Lynggaard likes to set trends, not follow them. For example, according to Møeller’s research, Danes prefer 14k gold, but Lynggaard uses 18k. Why? To improve the taste of fine-jewelry buyers. And he doesn’t use two-tone sterling and gold. “When tourists come here, they think sterling silver, but we’re changing that,” he says. “I want them to think of gold jewelry as well.”
And though diamonds adorn most pieces, Lynggaard has come to realize the potential of semiprecious stones. “They look very pretty on Scandinavian women.”
Lynggaard has little desire to sell his brand outside northern Europe. He’ll sell to some German stores this year but says, “We’re a small company, we can’t conquer the world.”
When a well-known home-shopping channel in the United States approached Lynggaard several years ago, he declined the offer. “We concentrate on service to shops,” he says. The designer sells to only 150 jewelers in all of Scandinavia, a third of them in Denmark. “I’m selective about who carries our jewelry; the shops must have variety and quality. We’re not greedy.”
He’s pleased with the “controlled growth” of his company. “We could pursue 25% growth a year, but it’s less than that—15% is absolutely enough,” he insists.
This modesty is evident in his jewelry, too—the largest diamond Lynggaard typically uses is .50 ct. “Danes, Scandinavians … they just don’t show off,” he explains. “People feel uncomfortable if they drive the flashiest car or wear the biggest piece of jewelry. Others will talk about you if you do.”
Lynggaard recalls a 4-ct. diamond and emerald ring that he designed because the bold cuts “looked nice.” A regular customer bought it for herself but didn’t wear it for years until the designer asked why. “Oh, I love the ring, and so does my husband, but I’m afraid to wear it,” she admitted. After counseling from Lynggaard, she reluctantly agreed to wear the ring in public. Behavior like this concerns Lynggaard. “It’s so difficult for people to go through this kind of uneasiness and worry about what others will think. That’s why subdued styles work best for us.”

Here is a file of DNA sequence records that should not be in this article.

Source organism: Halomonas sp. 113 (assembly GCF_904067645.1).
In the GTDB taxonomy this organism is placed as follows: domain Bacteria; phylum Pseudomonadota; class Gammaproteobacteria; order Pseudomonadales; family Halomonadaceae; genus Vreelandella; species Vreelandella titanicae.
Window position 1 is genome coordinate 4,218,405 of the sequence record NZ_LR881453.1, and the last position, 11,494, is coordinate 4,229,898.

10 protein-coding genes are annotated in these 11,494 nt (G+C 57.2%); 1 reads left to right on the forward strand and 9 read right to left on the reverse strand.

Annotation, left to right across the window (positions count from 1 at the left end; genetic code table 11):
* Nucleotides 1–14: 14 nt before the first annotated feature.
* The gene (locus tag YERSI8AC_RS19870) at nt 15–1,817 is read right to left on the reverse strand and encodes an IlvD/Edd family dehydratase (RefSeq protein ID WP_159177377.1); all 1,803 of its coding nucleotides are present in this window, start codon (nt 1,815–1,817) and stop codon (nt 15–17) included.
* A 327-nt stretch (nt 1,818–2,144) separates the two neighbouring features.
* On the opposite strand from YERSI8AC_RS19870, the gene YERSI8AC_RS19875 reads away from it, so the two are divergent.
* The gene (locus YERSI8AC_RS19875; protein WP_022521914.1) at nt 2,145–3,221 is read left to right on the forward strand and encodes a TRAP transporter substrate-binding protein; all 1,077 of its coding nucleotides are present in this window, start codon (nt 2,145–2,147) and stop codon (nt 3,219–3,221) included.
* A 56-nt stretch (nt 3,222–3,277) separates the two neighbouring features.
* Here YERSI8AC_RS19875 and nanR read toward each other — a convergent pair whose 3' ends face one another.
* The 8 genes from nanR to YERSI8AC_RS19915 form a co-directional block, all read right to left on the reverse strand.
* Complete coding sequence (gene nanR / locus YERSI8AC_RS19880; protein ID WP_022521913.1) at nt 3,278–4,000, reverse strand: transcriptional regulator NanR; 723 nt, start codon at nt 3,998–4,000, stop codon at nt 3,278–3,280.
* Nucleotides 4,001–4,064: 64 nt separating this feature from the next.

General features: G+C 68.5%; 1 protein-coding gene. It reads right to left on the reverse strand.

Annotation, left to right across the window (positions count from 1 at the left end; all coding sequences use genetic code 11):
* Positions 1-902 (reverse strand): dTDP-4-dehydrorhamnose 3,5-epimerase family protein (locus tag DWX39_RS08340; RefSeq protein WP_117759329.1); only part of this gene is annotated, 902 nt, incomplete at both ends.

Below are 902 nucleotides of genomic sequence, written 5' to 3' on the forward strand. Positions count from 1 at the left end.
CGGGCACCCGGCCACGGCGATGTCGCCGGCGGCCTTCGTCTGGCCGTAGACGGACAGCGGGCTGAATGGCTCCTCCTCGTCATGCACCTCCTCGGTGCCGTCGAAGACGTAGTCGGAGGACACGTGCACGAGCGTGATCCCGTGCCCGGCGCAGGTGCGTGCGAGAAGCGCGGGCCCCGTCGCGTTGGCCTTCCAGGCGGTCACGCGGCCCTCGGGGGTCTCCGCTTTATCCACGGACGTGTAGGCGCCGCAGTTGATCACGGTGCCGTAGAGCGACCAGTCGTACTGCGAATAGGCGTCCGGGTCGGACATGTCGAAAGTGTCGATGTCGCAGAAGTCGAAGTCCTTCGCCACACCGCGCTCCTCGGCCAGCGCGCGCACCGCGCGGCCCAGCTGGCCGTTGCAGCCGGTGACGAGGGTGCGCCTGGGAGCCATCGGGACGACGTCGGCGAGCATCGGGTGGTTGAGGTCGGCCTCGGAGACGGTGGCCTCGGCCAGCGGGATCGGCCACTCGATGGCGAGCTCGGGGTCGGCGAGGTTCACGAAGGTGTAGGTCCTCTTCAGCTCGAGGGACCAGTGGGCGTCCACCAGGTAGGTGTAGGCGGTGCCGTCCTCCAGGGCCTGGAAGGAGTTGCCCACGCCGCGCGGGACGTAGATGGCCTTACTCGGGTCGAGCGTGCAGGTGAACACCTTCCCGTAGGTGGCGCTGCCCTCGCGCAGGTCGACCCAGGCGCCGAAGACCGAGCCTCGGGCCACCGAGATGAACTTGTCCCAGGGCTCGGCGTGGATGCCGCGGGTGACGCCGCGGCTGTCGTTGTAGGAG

Perhaps this way of thinking discourages others in the industry from advertising more—it’s seen as flashy. But 18 years ago, Lynggaard defied Danish culture by launching a branding campaign. Was he nervous about what others would think? He says no. “I knew ads were necessary to grow business.”
Fifth-generation jeweler. “Passing your store down to the next generation is very common in Denmark,” says fifth-generation Copenhagen jeweler Flemming Hertz, owner of the oldest jewelry store in the city. When I admire the antique furnishings in the tiny office above his shop, Hertz tells me they’ve been there since he was a boy “and probably longer.” The stone building dates from 1834 and has much of its original contents.
Little else has changed during that time. Product offerings are limited: Hertz is an Ole Lynggaard dealer as well as a goldsmith, like his predecessors, making one-of-a-kind 14k-and-higher creations, some set with diamonds. The sales floor hasn’t grown—it’s still about as roomy as a one-car garage.
Hertz’s close quarters enable him to specialize in fine jewelry. He doesn’t sell watches (there are shops that sell timepieces exclusively), lab-created stones, or commonplace silver designs. “This is how we differentiate ourselves,” Hertz explains. “Our silver pieces have a clean and heavy look. They don’t try to imitate gold jewelry designs.”
Though the store is a fixture in the community, Hertz doesn’t take shoppers’ trust for granted. He’s constantly teaching eager-to-learn shoppers about quality differences in jewelry. “For as long as we want to be here, we’ll continue educating shoppers and handing out brochures,” he says. Clearly he’s doing something right: Hertz estimates that his shop’s revenues account for 5% of total fine jewelry sales in the country.
Hertz is so well regarded that he’s recognized as an “official” jeweler to the Danish royal family. That means he’s one of three jewelers with whom royals will shop and call on for repairs. The jeweler laughs: “This [designation] has nothing to do with frequency of their purchases. But it does give me somewhat of a prestige effect—something snobbish types would care about.”